Friday, October 20, 2017

News and notes from AMD, 10/20/17

Our God-given gift of creativity and hearing aids

National survey on accessible parking

NYT disability series: You are special! Now stop being different

We have updated the Emergency Preparedness article on our website to include more roles for disabled people:

Mental illness, taboo for pastors

Click here for a list of events of interest to people in disability ministry.
UMAMD logo with the UM Cross and Flame and several disability symbols
This newsletter is generally issued weekly by the
United Methodist Association of Ministers with Disabilities,
a caucus of the United Methodist Church.

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Wednesday, October 11, 2017

Looking for Volunteers? -- Leo Yates, Jr.

Looking for Volunteers? Check with People with Disabilities

By Rev. Leo Yates, Jr.

October is National Disability Employment Awareness Month (NDEAM). It’s been in existence for over 70 years. The observance was established to recognize those with disabilities who make contributions to their community, even to their nation. Although many people with disabilities are unemployed, many do work.

Regardless of their employment status, people in general want to contribute, have a life purpose, and feel like they’re making a difference. Year around, but especially during this month, churches are encouraged to do more than be inclusive of people with disabilities (for example, through accessibility); they are encouraged to empower their church members with disabilities. Remember, employment is not exclusive to income, but also includes volunteer employment. 

Most persons with a disability will be able to let you know what he or she cannot do. Certainly, the Holy Spirit bestows spiritual gifts and talents to everyone (1 Corinthians 12:1-11). Along with this, the Apostle Paul describes how the church needs everyone through his metaphor of how each body part is essential to the body. “God put our bodies together in such a way that even the parts that seem the least important are valuable.  He did this to make all parts of the body work together smoothly, with each part caring about the others” (1 Corinthians 12:24-25). The beauty of this is grace is extended to everyone.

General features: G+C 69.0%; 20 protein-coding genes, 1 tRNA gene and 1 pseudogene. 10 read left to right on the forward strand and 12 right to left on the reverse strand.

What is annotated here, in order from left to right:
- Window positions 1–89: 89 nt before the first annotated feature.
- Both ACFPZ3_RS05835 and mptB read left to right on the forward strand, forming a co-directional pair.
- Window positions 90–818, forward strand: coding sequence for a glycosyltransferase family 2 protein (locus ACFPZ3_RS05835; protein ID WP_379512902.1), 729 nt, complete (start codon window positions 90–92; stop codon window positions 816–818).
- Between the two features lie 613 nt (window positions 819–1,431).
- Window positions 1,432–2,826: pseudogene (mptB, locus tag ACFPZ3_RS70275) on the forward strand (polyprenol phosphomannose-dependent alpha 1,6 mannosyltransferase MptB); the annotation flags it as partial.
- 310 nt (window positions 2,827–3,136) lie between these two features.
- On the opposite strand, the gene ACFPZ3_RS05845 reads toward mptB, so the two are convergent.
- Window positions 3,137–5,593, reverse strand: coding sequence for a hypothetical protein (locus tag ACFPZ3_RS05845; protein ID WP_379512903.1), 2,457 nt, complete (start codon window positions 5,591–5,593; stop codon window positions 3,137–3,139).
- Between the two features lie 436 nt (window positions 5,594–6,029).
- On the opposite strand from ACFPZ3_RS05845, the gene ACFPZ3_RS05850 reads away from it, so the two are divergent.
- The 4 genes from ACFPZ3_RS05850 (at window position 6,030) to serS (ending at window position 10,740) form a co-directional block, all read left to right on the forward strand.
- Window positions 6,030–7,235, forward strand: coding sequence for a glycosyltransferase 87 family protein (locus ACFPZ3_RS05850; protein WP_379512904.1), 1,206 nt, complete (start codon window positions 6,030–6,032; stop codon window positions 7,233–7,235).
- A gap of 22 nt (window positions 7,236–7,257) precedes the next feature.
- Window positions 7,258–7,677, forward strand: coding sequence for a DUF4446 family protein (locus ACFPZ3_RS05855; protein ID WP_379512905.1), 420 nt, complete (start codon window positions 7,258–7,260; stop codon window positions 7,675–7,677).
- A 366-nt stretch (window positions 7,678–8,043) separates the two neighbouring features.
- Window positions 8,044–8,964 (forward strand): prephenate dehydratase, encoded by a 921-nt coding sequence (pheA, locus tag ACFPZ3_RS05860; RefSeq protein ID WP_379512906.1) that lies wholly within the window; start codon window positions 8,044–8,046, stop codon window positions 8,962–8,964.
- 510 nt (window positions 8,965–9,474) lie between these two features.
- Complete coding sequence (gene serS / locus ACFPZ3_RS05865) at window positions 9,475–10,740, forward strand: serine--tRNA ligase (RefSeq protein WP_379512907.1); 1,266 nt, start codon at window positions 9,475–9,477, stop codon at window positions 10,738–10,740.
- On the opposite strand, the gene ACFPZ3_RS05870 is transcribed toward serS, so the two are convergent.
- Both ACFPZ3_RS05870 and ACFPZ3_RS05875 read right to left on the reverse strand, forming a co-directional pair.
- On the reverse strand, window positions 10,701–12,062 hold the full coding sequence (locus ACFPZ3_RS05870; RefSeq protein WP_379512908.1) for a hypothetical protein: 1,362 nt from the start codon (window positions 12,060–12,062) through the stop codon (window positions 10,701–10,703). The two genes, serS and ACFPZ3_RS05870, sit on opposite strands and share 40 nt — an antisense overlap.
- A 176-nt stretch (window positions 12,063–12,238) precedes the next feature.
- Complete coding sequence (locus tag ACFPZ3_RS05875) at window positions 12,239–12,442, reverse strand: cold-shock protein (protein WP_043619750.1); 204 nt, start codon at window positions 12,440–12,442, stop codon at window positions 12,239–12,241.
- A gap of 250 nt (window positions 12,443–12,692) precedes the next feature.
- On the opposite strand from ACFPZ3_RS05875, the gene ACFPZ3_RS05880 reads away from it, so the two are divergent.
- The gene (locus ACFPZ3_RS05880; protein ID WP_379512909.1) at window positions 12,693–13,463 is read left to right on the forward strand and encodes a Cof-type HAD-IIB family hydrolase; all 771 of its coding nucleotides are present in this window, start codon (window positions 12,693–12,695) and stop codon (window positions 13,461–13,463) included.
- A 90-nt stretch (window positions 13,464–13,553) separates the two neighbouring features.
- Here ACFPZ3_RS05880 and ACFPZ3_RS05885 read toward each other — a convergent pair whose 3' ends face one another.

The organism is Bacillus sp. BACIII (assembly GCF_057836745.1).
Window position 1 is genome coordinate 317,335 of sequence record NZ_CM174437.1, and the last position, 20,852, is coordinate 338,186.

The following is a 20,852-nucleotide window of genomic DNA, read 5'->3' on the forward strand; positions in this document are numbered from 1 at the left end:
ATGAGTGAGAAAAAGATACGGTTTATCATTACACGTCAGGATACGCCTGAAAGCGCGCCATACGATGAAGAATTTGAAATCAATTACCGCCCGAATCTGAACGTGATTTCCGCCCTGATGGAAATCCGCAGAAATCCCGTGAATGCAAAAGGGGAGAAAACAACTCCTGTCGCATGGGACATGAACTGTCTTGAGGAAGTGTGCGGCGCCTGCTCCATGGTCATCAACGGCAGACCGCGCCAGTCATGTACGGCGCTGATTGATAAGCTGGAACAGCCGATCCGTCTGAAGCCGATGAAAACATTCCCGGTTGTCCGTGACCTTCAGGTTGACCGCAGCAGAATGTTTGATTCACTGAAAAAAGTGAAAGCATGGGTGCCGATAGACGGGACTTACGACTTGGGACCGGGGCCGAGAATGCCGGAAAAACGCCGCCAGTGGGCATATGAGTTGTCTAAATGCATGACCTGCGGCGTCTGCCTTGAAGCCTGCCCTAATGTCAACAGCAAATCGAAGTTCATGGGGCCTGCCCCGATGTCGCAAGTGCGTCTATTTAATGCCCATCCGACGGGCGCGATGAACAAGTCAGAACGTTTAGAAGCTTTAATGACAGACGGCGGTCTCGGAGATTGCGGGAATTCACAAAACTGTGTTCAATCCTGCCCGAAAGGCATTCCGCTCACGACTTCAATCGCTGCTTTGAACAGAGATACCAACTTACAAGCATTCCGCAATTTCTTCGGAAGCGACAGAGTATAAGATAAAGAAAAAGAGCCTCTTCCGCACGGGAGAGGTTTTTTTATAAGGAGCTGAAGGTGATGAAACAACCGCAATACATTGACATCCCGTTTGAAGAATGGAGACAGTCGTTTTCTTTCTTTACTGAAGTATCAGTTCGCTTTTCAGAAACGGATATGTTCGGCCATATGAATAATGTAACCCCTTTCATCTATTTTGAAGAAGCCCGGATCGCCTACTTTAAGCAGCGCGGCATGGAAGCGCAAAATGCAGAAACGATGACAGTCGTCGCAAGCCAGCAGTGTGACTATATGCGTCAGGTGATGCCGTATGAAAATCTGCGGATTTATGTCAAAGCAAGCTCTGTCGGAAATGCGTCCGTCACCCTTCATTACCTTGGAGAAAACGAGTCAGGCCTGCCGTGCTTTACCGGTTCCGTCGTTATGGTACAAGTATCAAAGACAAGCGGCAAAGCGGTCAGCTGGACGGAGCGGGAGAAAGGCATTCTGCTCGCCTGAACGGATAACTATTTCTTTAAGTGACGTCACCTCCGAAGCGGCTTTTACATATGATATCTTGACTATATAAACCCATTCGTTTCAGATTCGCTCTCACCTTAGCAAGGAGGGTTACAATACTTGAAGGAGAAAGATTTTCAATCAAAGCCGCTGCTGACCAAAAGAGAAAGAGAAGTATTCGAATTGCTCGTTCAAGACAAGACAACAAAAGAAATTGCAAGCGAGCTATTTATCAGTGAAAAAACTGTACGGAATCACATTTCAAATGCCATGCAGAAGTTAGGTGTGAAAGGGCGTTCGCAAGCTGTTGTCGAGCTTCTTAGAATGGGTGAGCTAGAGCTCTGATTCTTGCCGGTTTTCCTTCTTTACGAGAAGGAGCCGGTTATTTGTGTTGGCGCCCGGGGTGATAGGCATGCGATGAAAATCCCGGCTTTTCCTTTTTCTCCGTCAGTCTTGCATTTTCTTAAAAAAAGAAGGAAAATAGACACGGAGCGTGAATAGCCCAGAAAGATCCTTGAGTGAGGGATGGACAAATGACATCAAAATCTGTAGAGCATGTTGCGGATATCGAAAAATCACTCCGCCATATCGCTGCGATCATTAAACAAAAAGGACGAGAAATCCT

In the spirit of NDEAM, consider recruiting people with disabilities in the church or ministry setting. Some ideas include having volunteers:
  • ·         Call church members who are in the hospital or in the nursing home.
  • ·         Call or email church members who have missed a few Sundays to check on them. He/she can pass on any pastoral needs to ministry staff.
  • ·         Establish and facilitate a disability ministry committee (see page 16 of the BWC disability ministries manual).
  • ·         Do data entry on the computer or database.
  • ·         Call or email church members to invite them to church-related events (use a service such as Evite).
  • ·         Use Hubspot or your own templates to create or design newsletters or announcements for the bulletin board or to be emailed.
  • ·         Be a greeter or usher with these tools from UM Com.
  • ·         Assist Sunday school teachers (or be the Sunday school teacher) or work one-on-one with a child needing assistance.
  • ·         Keep up the UM tradition of eating together: organize and/or schedule potluck meals.
  • ·         Assist with the preparation of the Lord’s Table (e.g. bringing the bread and setting it up).
  • ·         Organize disability awareness events (Disability Awareness Sunday, monthly topics to post on the website or bulletin board, searching for articles or videos to post on the church website, and so on).
  • ·         Make copies of the bulletin and folding it.

The list is endless, and that’s part of the point. It’s often a matter of finding out what the spiritual gifts and interests of people with or without disabilities are and connecting them in ways that helps to lead or serve the faith community. Sometimes, we need to change our mindset and stop looking at only their disability, but to see the whole person who has gifts and graces for our church. By focusing only on the disability and thinking they need to be served, we mistakenly set them apart and/or possibly oppress them further. All people have a calling to serve the people of God.


Rev. Leo Yates, Jr. is a provisional deacon serving as the chairperson of Commission on Disability Concerns in the Baltimore-Washington Conference. He is also a caregiver for his father who is Deafblind and his mother who has multiple disabilities.